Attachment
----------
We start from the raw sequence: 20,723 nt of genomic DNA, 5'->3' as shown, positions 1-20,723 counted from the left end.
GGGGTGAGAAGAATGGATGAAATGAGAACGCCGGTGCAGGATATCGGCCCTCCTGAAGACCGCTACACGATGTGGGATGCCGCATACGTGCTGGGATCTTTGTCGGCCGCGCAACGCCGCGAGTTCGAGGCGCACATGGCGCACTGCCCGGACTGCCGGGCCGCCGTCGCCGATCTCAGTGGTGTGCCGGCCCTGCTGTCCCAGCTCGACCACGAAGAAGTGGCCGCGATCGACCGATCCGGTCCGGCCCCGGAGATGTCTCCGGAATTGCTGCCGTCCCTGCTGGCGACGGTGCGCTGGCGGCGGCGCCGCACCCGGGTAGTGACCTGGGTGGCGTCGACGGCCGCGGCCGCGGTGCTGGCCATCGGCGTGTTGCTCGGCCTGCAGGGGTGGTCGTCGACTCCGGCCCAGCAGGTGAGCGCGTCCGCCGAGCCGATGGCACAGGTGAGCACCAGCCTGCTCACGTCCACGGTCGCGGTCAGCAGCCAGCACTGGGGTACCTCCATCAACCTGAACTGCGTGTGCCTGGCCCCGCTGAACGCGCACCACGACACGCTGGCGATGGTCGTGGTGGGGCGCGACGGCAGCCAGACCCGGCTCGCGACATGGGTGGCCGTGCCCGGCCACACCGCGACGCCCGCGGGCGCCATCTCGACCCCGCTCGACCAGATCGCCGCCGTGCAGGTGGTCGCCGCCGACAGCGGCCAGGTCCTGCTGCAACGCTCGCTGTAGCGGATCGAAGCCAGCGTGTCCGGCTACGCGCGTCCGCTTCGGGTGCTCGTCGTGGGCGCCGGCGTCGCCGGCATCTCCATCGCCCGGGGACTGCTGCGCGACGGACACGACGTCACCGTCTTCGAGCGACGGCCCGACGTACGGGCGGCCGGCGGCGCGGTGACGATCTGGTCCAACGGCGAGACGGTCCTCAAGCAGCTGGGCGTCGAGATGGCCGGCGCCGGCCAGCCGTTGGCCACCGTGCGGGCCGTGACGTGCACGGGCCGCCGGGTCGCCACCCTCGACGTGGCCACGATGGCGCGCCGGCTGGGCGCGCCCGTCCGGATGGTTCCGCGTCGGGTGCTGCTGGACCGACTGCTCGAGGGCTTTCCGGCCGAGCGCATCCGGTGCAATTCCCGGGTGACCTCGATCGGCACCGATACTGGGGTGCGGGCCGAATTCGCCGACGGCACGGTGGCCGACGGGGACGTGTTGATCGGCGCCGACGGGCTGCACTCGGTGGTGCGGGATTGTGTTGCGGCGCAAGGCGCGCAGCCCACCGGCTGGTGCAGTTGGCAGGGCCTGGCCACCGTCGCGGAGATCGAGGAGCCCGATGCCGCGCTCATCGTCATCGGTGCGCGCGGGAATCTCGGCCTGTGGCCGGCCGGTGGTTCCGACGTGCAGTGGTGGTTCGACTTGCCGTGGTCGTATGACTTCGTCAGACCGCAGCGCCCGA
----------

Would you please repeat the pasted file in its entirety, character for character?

We start from the raw sequence: 20,723 nt of genomic DNA, 5'->3' as shown, positions 1-20,723 counted from the left end.
GGGGTGAGAAGAATGGATGAAATGAGAACGCCGGTGCAGGATATCGGCCCTCCTGAAGACCGCTACACGATGTGGGATGCCGCATACGTGCTGGGATCTTTGTCGGCCGCGCAACGCCGCGAGTTCGAGGCGCACATGGCGCACTGCCCGGACTGCCGGGCCGCCGTCGCCGATCTCAGTGGTGTGCCGGCCCTGCTGTCCCAGCTCGACCACGAAGAAGTGGCCGCGATCGACCGATCCGGTCCGGCCCCGGAGATGTCTCCGGAATTGCTGCCGTCCCTGCTGGCGACGGTGCGCTGGCGGCGGCGCCGCACCCGGGTAGTGACCTGGGTGGCGTCGACGGCCGCGGCCGCGGTGCTGGCCATCGGCGTGTTGCTCGGCCTGCAGGGGTGGTCGTCGACTCCGGCCCAGCAGGTGAGCGCGTCCGCCGAGCCGATGGCACAGGTGAGCACCAGCCTGCTCACGTCCACGGTCGCGGTCAGCAGCCAGCACTGGGGTACCTCCATCAACCTGAACTGCGTGTGCCTGGCCCCGCTGAACGCGCACCACGACACGCTGGCGATGGTCGTGGTGGGGCGCGACGGCAGCCAGACCCGGCTCGCGACATGGGTGGCCGTGCCCGGCCACACCGCGACGCCCGCGGGCGCCATCTCGACCCCGCTCGACCAGATCGCCGCCGTGCAGGTGGTCGCCGCCGACAGCGGCCAGGTCCTGCTGCAACGCTCGCTGTAGCGGATCGAAGCCAGCGTGTCCGGCTACGCGCGTCCGCTTCGGGTGCTCGTCGTGGGCGCCGGCGTCGCCGGCATCTCCATCGCCCGGGGACTGCTGCGCGACGGACACGACGTCACCGTCTTCGAGCGACGGCCCGACGTACGGGCGGCCGGCGGCGCGGTGACGATCTGGTCCAACGGCGAGACGGTCCTCAAGCAGCTGGGCGTCGAGATGGCCGGCGCCGGCCAGCCGTTGGCCACCGTGCGGGCCGTGACGTGCACGGGCCGCCGGGTCGCCACCCTCGACGTGGCCACGATGGCGCGCCGGCTGGGCGCGCCCGTCCGGATGGTTCCGCGTCGGGTGCTGCTGGACCGACTGCTCGAGGGCTTTCCGGCCGAGCGCATCCGGTGCAATTCCCGGGTGACCTCGATCGGCACCGATACTGGGGTGCGGGCCGAATTCGCCGACGGCACGGTGGCCGACGGGGACGTGTTGATCGGCGCCGACGGGCTGCACTCGGTGGTGCGGGATTGTGTTGCGGCGCAAGGCGCGCAGCCCACCGGCTGGTGCAGTTGGCAGGGCCTGGCCACCGTCGCGGAGATCGAGGAGCCCGATGCCGCGCTCATCGTCATCGGTGCGCGCGGGAATCTCGGCCTGTGGCCGGCCGGTGGTTCCGACGTGCAGTGGTGGTTCGACTTGCCGTGGTCGTATGACTTCGTCAGACCGCAGCGCCCGA